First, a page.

London - Oil fell further on Friday as closely watched data showed US employment rose far less than expected in May, recording its weakest reading since September and casting a pall over demand prospects.
The jobless rate in the United States rose to 9.1% as high energy prices and the effects of Japan's earthquake bogged down the world top economy.
By 1329 GMT, Brent crude futures were down $1.51 to $114.03 a barrel. US crude fell $1.88 to $98.52.
"Oil's fundamentals per se are not very positive. On top of that, we have a slew of weak macro economic data. We have just had very poor payroll data from the States," Olivier Jakob with Petromatrix said.
"If you want to see oil trade up to $130 or so, the economy has to be strong."
Nonfarm payrolls increased 54 000 last month, the US Labour Department said on Friday, with private employment rising 83 000, the least amount since June. Government payrolls dropped 29 000.
Economists polled by Reuters had expected payrolls to rise 150 000 and private hiring to increase 175 000 in May. The government revised employment figures for March and April to show 39 000 fewer jobs created than previously estimated.
The United States is the second-biggest energy consumer after China. Any further economic slowdown could hit consumer spending, leading to lower fuel use.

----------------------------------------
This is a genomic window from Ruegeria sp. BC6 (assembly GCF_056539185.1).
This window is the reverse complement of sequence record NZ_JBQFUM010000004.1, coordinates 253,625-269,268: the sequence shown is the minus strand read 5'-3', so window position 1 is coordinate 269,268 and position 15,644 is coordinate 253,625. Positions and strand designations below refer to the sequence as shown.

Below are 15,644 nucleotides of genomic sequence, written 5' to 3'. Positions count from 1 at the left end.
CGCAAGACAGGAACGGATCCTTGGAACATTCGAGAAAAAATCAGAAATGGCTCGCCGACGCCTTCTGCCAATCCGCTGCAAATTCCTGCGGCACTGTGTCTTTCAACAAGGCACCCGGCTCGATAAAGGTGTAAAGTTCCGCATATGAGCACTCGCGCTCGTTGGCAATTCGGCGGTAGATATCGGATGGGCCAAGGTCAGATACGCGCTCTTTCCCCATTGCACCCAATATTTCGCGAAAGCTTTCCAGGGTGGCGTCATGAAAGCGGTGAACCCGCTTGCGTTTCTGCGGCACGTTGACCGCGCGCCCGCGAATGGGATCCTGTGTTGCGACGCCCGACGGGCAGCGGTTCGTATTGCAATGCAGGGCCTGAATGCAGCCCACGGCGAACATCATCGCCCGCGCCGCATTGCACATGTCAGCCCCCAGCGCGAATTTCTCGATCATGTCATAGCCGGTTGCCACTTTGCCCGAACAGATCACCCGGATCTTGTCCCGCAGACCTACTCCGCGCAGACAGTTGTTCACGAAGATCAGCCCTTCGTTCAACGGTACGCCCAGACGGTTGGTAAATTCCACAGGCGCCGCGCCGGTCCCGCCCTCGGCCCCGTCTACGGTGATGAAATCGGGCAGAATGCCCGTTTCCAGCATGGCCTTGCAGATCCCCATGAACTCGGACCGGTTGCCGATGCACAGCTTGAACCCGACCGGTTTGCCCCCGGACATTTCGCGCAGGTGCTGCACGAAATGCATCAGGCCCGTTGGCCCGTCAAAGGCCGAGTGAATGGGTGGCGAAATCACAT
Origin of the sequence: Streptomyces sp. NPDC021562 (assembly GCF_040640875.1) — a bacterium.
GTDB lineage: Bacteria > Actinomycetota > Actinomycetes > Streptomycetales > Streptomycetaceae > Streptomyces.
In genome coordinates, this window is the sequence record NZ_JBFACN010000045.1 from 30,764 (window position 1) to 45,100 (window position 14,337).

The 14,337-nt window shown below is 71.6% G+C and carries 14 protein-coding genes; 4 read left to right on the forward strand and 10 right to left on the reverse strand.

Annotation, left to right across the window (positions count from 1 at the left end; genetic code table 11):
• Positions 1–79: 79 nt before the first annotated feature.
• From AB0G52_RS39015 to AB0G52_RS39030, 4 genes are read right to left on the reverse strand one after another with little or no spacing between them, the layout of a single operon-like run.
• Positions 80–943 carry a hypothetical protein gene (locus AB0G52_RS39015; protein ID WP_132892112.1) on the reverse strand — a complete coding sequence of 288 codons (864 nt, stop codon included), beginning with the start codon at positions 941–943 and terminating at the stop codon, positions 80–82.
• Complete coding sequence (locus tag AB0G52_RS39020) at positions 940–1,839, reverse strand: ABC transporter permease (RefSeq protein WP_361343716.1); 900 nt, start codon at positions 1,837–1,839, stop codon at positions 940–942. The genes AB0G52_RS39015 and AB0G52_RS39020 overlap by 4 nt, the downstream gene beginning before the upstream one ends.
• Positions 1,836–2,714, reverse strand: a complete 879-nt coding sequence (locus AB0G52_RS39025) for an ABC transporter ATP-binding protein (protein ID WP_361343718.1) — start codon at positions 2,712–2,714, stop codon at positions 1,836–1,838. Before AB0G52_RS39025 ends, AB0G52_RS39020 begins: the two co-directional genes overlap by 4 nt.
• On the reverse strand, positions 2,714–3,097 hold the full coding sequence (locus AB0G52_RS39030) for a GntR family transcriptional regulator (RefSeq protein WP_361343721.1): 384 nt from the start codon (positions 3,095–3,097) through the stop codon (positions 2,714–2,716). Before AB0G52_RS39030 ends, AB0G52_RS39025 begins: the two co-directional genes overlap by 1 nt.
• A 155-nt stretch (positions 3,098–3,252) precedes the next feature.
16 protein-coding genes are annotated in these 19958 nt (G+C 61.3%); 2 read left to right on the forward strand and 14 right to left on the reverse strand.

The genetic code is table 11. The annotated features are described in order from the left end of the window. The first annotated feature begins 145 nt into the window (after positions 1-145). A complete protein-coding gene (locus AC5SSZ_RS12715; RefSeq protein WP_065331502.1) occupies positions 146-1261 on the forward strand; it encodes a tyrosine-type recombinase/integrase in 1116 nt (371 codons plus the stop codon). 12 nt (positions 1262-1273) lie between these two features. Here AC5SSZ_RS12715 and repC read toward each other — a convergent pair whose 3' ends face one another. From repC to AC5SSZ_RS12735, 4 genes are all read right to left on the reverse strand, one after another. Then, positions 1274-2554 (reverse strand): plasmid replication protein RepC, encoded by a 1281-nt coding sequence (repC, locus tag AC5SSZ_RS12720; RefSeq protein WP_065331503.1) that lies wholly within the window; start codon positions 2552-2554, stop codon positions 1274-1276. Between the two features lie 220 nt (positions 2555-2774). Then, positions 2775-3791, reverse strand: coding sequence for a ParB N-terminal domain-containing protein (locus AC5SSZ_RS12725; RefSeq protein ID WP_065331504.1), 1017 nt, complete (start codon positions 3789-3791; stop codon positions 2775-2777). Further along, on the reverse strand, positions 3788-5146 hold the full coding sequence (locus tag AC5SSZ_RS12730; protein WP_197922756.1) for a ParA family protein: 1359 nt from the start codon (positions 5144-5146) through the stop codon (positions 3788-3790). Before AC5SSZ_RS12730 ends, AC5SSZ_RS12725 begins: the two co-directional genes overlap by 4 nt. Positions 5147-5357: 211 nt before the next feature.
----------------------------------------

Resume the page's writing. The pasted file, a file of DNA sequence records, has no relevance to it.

"Growth prospects in light US product demand, be it gasoline or distillates, are not favourable," Harry Tchilinguirian, BNP Paribas' head of commodity markets strategy, said.
Fighting in Yemen, a small oil producer in the Arabian Peninsula, was intensifying.
Shells struck Yemeni President Ali Abdullah Saleh's palace in Sanaa on Friday, wounding three senior officials, but a Yemeni official said Saleh was "well".
Jakob with Petromatrix said although the situation in Yemen was worrying, it would not change the oversupply of oil.
"We have a solid supply outage from Libya. Despite that, US crude inventories went up to the highest level in many years," he said. "It will not change the weak fundamentals."
US crude inventories rose to the highest May level since 1990.
The International Energy Agency (IEA), the advisor of 28 industrialised countries, reiterated its call for Opec to boost output to pull oil prices further lower.
"There is a need for more oil in the market, and we hope producing countries are reading the market signals in the way we are," Fatih Birol, chief economist for the IEA, told Reuters.
We are already seeing the impact of high oil prices in the US and China," he said, adding US economic data was showing slower growth rates while inflationary pressure in China was on the rise.
On Thursday, some Opec members, including the most influential, Saudi Arabia, said the group is considering raising output ahead of the group's meeting next week.